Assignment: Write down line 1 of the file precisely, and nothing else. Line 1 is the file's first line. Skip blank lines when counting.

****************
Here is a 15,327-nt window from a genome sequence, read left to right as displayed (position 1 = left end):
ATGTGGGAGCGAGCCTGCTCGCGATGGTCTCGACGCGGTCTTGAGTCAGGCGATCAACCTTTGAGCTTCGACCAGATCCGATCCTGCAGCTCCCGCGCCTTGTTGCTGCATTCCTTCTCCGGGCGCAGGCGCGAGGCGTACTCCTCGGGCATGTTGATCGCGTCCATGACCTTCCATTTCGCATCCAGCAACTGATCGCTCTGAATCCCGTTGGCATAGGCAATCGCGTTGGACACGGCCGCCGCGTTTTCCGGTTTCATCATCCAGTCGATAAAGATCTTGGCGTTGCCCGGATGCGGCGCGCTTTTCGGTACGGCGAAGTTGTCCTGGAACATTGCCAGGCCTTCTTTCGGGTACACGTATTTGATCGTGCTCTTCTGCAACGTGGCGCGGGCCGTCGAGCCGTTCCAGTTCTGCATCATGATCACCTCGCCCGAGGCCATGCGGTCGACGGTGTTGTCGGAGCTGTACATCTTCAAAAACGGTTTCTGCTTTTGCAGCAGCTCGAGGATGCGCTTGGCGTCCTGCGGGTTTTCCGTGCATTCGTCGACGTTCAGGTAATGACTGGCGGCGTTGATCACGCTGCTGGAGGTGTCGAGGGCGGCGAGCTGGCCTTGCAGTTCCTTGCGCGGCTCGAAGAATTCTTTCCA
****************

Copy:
Here is a 15,327-nt window from a genome sequence, read left to right as displayed (position 1 = left end):